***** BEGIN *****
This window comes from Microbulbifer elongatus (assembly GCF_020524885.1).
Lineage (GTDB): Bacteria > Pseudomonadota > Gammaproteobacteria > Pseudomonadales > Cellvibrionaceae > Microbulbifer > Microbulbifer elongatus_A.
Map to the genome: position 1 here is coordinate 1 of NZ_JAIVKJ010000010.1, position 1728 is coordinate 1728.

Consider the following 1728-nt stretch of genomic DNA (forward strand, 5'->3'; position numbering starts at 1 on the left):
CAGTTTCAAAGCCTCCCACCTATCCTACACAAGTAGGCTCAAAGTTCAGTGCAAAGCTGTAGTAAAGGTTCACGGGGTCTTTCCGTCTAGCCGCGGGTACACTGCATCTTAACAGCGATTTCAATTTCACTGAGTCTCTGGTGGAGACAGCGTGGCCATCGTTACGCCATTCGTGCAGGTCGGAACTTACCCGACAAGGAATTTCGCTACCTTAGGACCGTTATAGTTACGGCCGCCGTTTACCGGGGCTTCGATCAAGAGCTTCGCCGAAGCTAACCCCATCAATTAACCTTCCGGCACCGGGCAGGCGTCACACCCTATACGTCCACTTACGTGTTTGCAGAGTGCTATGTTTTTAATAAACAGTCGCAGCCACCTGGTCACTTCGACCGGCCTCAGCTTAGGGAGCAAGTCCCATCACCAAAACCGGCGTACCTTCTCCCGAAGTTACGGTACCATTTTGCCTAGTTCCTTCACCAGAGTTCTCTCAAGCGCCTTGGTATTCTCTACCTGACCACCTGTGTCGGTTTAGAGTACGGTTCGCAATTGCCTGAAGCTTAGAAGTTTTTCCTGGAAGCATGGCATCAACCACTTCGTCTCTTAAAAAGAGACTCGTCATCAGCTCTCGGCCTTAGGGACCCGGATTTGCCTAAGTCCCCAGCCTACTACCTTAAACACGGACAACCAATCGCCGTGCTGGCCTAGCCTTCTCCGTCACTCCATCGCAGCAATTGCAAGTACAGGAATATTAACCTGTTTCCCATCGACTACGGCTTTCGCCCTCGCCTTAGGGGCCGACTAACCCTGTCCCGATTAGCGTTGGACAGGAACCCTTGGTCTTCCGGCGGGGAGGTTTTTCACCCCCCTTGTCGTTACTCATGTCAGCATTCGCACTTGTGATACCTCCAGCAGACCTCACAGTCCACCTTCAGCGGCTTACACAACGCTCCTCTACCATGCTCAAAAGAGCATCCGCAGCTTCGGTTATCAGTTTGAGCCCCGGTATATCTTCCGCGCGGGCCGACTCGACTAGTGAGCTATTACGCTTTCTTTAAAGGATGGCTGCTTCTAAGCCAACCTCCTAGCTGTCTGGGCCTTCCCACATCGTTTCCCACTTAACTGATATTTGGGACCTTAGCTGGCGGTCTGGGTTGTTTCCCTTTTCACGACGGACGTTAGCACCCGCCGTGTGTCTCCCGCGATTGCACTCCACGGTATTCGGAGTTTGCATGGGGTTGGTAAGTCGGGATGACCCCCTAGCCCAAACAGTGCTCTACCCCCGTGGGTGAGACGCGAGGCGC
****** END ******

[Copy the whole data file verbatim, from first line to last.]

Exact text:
This window comes from Microbulbifer elongatus (assembly GCF_020524885.1).
Lineage (GTDB): Bacteria > Pseudomonadota > Gammaproteobacteria > Pseudomonadales > Cellvibrionaceae > Microbulbifer > Microbulbifer elongatus_A.
Map to the genome: position 1 here is coordinate 1 of NZ_JAIVKJ010000010.1, position 1728 is coordinate 1728.

Consider the following 1728-nt stretch of genomic DNA (forward strand, 5'->3'; position numbering starts at 1 on the left):
CAGTTTCAAAGCCTCCCACCTATCCTACACAAGTAGGCTCAAAGTTCAGTGCAAAGCTGTAGTAAAGGTTCACGGGGTCTTTCCGTCTAGCCGCGGGTACACTGCATCTTAACAGCGATTTCAATTTCACTGAGTCTCTGGTGGAGACAGCGTGGCCATCGTTACGCCATTCGTGCAGGTCGGAACTTACCCGACAAGGAATTTCGCTACCTTAGGACCGTTATAGTTACGGCCGCCGTTTACCGGGGCTTCGATCAAGAGCTTCGCCGAAGCTAACCCCATCAATTAACCTTCCGGCACCGGGCAGGCGTCACACCCTATACGTCCACTTACGTGTTTGCAGAGTGCTATGTTTTTAATAAACAGTCGCAGCCACCTGGTCACTTCGACCGGCCTCAGCTTAGGGAGCAAGTCCCATCACCAAAACCGGCGTACCTTCTCCCGAAGTTACGGTACCATTTTGCCTAGTTCCTTCACCAGAGTTCTCTCAAGCGCCTTGGTATTCTCTACCTGACCACCTGTGTCGGTTTAGAGTACGGTTCGCAATTGCCTGAAGCTTAGAAGTTTTTCCTGGAAGCATGGCATCAACCACTTCGTCTCTTAAAAAGAGACTCGTCATCAGCTCTCGGCCTTAGGGACCCGGATTTGCCTAAGTCCCCAGCCTACTACCTTAAACACGGACAACCAATCGCCGTGCTGGCCTAGCCTTCTCCGTCACTCCATCGCAGCAATTGCAAGTACAGGAATATTAACCTGTTTCCCATCGACTACGGCTTTCGCCCTCGCCTTAGGGGCCGACTAACCCTGTCCCGATTAGCGTTGGACAGGAACCCTTGGTCTTCCGGCGGGGAGGTTTTTCACCCCCCTTGTCGTTACTCATGTCAGCATTCGCACTTGTGATACCTCCAGCAGACCTCACAGTCCACCTTCAGCGGCTTACACAACGCTCCTCTACCATGCTCAAAAGAGCATCCGCAGCTTCGGTTATCAGTTTGAGCCCCGGTATATCTTCCGCGCGGGCCGACTCGACTAGTGAGCTATTACGCTTTCTTTAAAGGATGGCTGCTTCTAAGCCAACCTCCTAGCTGTCTGGGCCTTCCCACATCGTTTCCCACTTAACTGATATTTGGGACCTTAGCTGGCGGTCTGGGTTGTTTCCCTTTTCACGACGGACGTTAGCACCCGCCGTGTGTCTCCCGCGATTGCACTCCACGGTATTCGGAGTTTGCATGGGGTTGGTAAGTCGGGATGACCCCCTAGCCCAAACAGTGCTCTACCCCCGTGGGTGAGACGCGAGGCGC